Sort by

Healing the Racial Divide

We live in unsettling times. As our nation prepares for the peaceful transition of power to a newly elected President, millions of Americans are still reeling from the most negative and divisive presidential campaign in modern history. Unlike traditional partisan shifts in power, this election has millions of Americans worried about the future of our democracy, the safety of their families and the civility of our culture. This unsettling feeling is especially poignant for people of color for whom the racialized nature of our politics has escalated both in its toxicity and in its frequency.

Our nation’s race relations are fractured, leaving people and our nation with wounds that must be healed. That healing is essential for our nation to fulfill its ideals as a thriving multi-racial democracy fueled common goals and shared purpose.

So, when Garry Civitello phoned into CSPAN during my guest appearance, asking for advice on how to deal with his prejudice—how to “become a better American”—to say I was caught off guard would be an understatement. But thanks to Garry’s courage, we were able to have one of the most honest conversations about race I’ve ever had on television—and from the over 8 million people that have viewed our interaction since, it’s fair to say it is among the most honest that has ever been seen on TV before.  

After prolonged moments of racial tension in this country, inevitably there are calls for a “time of healing,” to restore our peace and faith in one another. Yet, healing requires the acknowledgment of a wound and of the wounded. When Garry called into the show, he recognized that his prejudice towards black people and our communities was hurting himself and others. He shared his pain and wanted help finding how to let go of the prejudice that sickened his heart.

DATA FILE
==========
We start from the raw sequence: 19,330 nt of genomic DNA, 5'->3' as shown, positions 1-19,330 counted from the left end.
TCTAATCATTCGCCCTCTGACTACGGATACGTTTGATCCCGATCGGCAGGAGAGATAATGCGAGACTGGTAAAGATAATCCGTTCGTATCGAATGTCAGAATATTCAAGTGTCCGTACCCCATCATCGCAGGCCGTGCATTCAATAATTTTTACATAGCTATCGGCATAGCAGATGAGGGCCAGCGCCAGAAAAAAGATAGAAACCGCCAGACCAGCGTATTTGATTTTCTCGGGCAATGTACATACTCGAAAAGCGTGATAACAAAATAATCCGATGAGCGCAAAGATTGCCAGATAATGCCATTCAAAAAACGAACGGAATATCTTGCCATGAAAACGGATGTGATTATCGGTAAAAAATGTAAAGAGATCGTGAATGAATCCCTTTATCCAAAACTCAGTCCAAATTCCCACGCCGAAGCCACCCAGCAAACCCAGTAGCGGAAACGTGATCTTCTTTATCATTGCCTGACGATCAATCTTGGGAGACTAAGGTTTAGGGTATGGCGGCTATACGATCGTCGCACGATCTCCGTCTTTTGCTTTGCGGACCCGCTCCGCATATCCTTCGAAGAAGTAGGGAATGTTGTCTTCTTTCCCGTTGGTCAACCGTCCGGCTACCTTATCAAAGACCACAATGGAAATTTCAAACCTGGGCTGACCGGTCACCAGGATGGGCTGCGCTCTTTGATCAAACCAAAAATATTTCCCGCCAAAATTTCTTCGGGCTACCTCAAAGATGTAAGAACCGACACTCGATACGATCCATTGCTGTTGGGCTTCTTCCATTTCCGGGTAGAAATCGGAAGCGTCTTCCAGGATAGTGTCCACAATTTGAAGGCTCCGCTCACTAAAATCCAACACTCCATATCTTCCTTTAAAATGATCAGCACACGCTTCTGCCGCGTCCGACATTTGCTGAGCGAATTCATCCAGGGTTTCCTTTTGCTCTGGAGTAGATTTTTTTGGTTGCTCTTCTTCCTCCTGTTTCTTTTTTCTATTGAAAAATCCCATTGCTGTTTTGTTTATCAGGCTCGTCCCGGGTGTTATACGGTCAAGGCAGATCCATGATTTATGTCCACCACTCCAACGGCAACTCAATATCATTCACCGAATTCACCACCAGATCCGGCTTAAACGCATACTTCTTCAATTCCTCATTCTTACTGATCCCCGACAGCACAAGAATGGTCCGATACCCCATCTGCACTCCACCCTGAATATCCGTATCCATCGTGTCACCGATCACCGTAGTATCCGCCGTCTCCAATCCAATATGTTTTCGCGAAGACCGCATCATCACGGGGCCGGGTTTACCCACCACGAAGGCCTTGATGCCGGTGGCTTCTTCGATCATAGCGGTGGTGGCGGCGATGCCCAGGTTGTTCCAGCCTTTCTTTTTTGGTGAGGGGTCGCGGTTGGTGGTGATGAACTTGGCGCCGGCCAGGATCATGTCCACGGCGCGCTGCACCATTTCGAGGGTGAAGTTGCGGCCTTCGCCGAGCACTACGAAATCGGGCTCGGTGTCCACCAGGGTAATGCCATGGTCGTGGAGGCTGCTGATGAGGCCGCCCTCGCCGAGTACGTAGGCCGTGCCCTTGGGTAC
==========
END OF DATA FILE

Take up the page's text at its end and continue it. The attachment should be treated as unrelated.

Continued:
Following the election of President Obama, we were so quick to dub ourselves a “post-racial society” that we skipped straight over the wound and onto the stage to congratulate ourselves on our racial progress. Yet, it wasn’t long after the first black President’s inauguration that the calls of a post-racial America proved ridiculously premature, as our racial struggles were magnified on the world’s stage as our new president and his family claimed the White House. 

As a nation, we need to own our prejudice and acknowledge that—as Garry explained during our first fateful conversation—the media and politics have created a corrosive narrative about the black community that in the absence of friendships across race is the only experience on which most white Americans can draw upon. These prejudices and biases are a barrier to our healing—obstructing the shared experiences and dialogue necessary for authentic dialogue and relationships.

On January 17th the W.K. Kellogg Foundation and their Truth, Racial Healing and Transformation enterprise will lead along with 130 partner organizations including Demos, a day of racial healing. In order for us to not tear each other down, we must first learn how to hear each other and see each other for who we are and what we represent. This day is a direct response to the rhetoric that has grown more divisive and violent over the past several months. This national day of healing will take place across the country with workshops, activities and more that help people come to the table with no judgment and instead with a mindset to heal and move forward together.

Regardless of who is in the White House, how we move forward as a country is really about us, the people. We have two options – to fall victim to our own protective bubbles, the ones that feed us the information that we want to hear; or we can seek to heal ourselves by creating spaces for open and authentic conversations with people who are ready and willing to listen and speak their truth, regardless of how painful. Once we understand the underlying pain then – and only then – can we begin the arduous work of closing the wound, and truly healing.